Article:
(WHTM) – Since mid-November, a stream next to the Pennsylvania Fish and Boat Commission headquarters has been getting a makeover.
“What they are doing is restoring an extremely eroded and degraded river bank,” said Tim Schaeffer, executive director of the Commission. The project became necessary because increased development in the area increased stormwater runoff.
“Every time it rained, there would be hundreds of thousands of pounds of sediment that would be washed directly into the creek,” Schaeffer said. The storm water literally dug the creek bed. “The banks were so slashed they were literally over your head.”
The reconstruction of the stream bed required a series of stages. “They got rid of these big banks, really leveled everything,” Schaeffer said. “Put in structures that help the creek to find its natural path, the way it would normally flow, put that creek channel back in place, allow deep pools that can somehow naturally dissipate the creek as it flows,” then, once the project and the stream is complete, we will install native plants and shrubs to ensure both shoreline stabilization and native wildlife habitat.
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“What they do,” he adds, “restores the winding, meandering stream, back to a more natural state, also securing the wetlands there so that when you have rain, the stream can sort of come out of its banks, find this complex of wetlands and reabsorb it back into the ground, rather than pouring it all downstream at once.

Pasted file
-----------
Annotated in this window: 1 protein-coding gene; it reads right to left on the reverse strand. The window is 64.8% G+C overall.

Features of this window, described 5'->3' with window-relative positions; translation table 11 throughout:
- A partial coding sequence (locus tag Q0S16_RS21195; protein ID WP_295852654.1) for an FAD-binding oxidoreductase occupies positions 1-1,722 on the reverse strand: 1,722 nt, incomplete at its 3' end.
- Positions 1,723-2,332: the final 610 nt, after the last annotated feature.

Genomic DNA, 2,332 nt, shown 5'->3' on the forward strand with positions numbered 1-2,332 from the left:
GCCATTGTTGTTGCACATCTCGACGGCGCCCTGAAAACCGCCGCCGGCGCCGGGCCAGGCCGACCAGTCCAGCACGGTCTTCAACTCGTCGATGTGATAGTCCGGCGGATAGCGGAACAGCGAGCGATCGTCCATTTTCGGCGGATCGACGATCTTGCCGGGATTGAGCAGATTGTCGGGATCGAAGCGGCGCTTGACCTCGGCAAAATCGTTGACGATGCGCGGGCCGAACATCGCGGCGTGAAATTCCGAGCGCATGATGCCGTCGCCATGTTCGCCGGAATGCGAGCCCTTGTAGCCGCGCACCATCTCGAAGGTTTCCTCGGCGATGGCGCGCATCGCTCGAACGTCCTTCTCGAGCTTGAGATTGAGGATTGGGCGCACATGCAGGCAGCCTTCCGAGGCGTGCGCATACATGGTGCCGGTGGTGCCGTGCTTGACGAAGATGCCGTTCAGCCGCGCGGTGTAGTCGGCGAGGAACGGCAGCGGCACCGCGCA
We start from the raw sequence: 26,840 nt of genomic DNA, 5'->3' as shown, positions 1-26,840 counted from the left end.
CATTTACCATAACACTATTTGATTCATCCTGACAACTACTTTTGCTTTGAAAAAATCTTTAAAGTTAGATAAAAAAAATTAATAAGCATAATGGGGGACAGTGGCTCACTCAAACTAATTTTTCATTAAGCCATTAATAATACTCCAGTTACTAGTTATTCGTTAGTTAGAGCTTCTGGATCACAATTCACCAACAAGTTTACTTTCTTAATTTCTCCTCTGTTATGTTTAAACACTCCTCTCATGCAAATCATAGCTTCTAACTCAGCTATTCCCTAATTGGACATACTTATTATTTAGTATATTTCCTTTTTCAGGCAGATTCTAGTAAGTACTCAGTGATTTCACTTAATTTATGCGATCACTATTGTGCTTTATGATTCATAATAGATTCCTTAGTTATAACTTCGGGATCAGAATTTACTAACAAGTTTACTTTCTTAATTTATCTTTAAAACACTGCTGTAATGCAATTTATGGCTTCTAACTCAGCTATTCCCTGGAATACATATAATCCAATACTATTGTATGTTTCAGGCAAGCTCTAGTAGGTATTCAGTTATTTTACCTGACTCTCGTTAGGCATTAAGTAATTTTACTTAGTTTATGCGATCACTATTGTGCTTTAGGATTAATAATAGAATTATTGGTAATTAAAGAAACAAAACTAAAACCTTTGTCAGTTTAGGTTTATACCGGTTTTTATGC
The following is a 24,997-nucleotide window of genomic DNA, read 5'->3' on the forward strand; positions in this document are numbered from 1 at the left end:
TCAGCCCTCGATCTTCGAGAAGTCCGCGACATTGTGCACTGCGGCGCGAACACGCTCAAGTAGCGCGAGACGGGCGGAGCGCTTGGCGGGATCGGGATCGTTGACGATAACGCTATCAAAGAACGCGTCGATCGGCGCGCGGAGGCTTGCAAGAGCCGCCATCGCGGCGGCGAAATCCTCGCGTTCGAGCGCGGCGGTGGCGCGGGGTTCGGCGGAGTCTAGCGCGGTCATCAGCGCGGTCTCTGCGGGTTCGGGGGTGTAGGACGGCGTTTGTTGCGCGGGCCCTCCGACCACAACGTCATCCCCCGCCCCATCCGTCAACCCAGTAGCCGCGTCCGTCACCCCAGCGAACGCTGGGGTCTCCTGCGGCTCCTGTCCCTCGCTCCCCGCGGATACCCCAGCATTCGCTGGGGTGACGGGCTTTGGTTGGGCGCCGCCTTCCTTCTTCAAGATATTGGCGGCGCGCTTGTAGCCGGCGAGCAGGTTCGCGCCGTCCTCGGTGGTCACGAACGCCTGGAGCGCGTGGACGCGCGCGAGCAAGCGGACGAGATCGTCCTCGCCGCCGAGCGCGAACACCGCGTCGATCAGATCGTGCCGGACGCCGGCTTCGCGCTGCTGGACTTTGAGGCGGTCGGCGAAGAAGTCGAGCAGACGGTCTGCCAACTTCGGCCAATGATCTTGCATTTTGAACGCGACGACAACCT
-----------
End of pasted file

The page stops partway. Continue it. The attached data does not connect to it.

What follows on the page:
The commission has put a lot of effort into informing the public of what is going on, including sending us videos of the work in progress. Which may seem a little unusual considering that technically they are not part of the project.
“This project is actually funded by the Township of Susquehanna, Township of Lower Paxton and PennDOT, in order to meet the stormwater management requirements of the state and region.” Schaeffer explains, “So it’s on our property, it’s their project, but we’re happy to be the host.
But while it is not their project, healthy waterways is certainly one of their areas of concern.
“Once this is completed, it will reduce the sediment load in the river and bay by about a million pounds per year,” Schaeffer said. “So when you do something like that, it’s not just smallmouth bass and trout that benefit, there are hundreds and hundreds of non-game species that you don’t hunt or hunt. don’t fish in Pennsylvania, who will benefit from a project like this.
The project should be completed in December. Schaeffer would like to see more projects like this happen, on public and private land.
“There is nothing we can do more important for the Susquehanna River than to try to control what goes into it, and this is a good step in the right direction. “